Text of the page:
Many mothers Dr Lo Ming sees are motivated to nip their depression in the bud, and will do what it takes to do so. However, there is another group of women who are hesitant to take the drugs that would help them manage their situation. On the surface this might seem strange — after all, sufferers of high blood pressure take ACE inhibitors to widen arteries and lower blood pressure. Diabetics inject insulin, and coeliacs avoid gluten. But when it comes to mental illnesses like PND, sufferers are stalling. Why?
Dr Lo Ming claimed that the hesitant camp is split into two. On the one hand there are women who have limited knowledge about medication. They worry about the drugs harming their baby in utero (if they are suffering from perinatal depression), passing through to their baby during breastfeeding and causing neurocognitive effects, becoming addicted to the drugs, or having to remain on drugs for life. The second camp is slightly more complicated.
“Society has increasing expectations of mothers to be able to care for their families and children, work, remain emotionally intact, and be a ‘perfect mother’. As women, we also place some of these pressures on ourselves. This can limit a parent's capacity to engage in and agree with drug-based treatment, as often stigma and society's expectations can make a mother feel it is her own fault for not being able to stay happy and be a ‘good’ mother,” Dr Lo Ming explained.
These perceptions lead to medication during pregnancy being feared or shunned, which isn’t helpful — not only for those who are in need of a drugs-based intervention, but also for those who are already taking an antidepressant or other psychotropic medication. In fact, mental illness can be so detrimental to a mother’s (and therefore her baby’s) wellbeing that in many cases an expecting mother will be advised to stay on medication, despite potential risks to her unborn baby. Dr Lo Ming backed this course of action.
“It does depend on the individual's illness, but illnesses like depression, schizophrenia, and bipolar can have a significant impact on one's life. Some individuals disengage with their support network, or become suicidal when unwell. Patients who clearly relapse when untreated and have a clear history of becoming very unwell should try their best to remain on a known treatment,” Dr Lo Ming said.
Society has a lot to answer for when it comes to the mental health of our mothers. One aspect of the issue is the way motherhood is portrayed: as an intuitive, natural and fulfilling role, which is not true for everyone. The other aspect is the pressure society puts on mothers to cope. As a result, when women do not automatically and inherently know what to do as a new mother, and do not meet expectations on how they should feel as a new mother, they perceive themselves as failures.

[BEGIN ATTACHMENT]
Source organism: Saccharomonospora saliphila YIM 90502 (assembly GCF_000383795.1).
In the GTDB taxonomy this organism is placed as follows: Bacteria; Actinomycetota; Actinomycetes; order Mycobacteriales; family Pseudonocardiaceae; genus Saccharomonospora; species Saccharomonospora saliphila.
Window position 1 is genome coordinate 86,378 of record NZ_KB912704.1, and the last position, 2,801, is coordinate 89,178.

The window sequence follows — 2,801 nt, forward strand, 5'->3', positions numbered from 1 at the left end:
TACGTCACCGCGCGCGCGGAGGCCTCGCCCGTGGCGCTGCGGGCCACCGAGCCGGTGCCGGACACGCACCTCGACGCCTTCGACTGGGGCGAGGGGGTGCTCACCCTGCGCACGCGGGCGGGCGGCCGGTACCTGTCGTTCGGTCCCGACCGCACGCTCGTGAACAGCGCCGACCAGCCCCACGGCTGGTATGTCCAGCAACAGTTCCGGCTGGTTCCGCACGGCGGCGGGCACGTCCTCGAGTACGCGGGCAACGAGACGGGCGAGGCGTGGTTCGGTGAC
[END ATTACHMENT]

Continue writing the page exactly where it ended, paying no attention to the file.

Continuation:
Not only should we be deconstructing these dangerous mothering myths, it is Dr Lo Ming’s belief that our responsibility extends to supporting new mothers too. She pointed out that in many third world countries, generations of families live under the same roof, support each other and care for each other, while in Australia young families travel to larger cities for work opportunities, leaving the mother isolated, with only her working partner for support.
“In an ideal world there would be paid parental leave, taking the pressure off mothers to return to work, and instead spend time caring for their children and becoming familiar with parenting. There would also be flexible working hours for men, and a supportive working environment to allow access to alternative working conditions for mothers,” said Dr Lo Ming.
At the very least mothers should feel comfortable seeking the help they need, whether it be drug- or talk-based. However, this will only happen when the social constructs of motherhood are expanded to show women that mothering is not the same for everyone.
There are mothers who radiate joy, and mothers who do not. When one considers that biology, genetics, psychology, and environment — complex factors in themselves — differ from mother to mother, then this is to be expected. A depressed mother is just another type of mother — another type of normal.
As a community, we have a responsibility to overcome idealised notions of motherhood and standards of perfection beyond the reach of most mothers. Media campaigns are pivotal in targeting mothering myths and overcoming stigmas attached to seeking help.
In a world that is becoming increasingly obsessed with the ‘dangers’ of medical science, it is important to remember that, in some cases, drugs are actually helping us mum, and society should accept that if drugs are what a mother needs, they are precisely what she should get, along with respect, support and no judgement.
As Dr Lo Ming said: “If you look at mothers being the carers of our future generations, then taking care of them is a societal responsibility. Our future society will be made up of our children, and so raising them is an important job, isn't it?”
Edited by Deborah Kane, and supported by Elia Pirtle.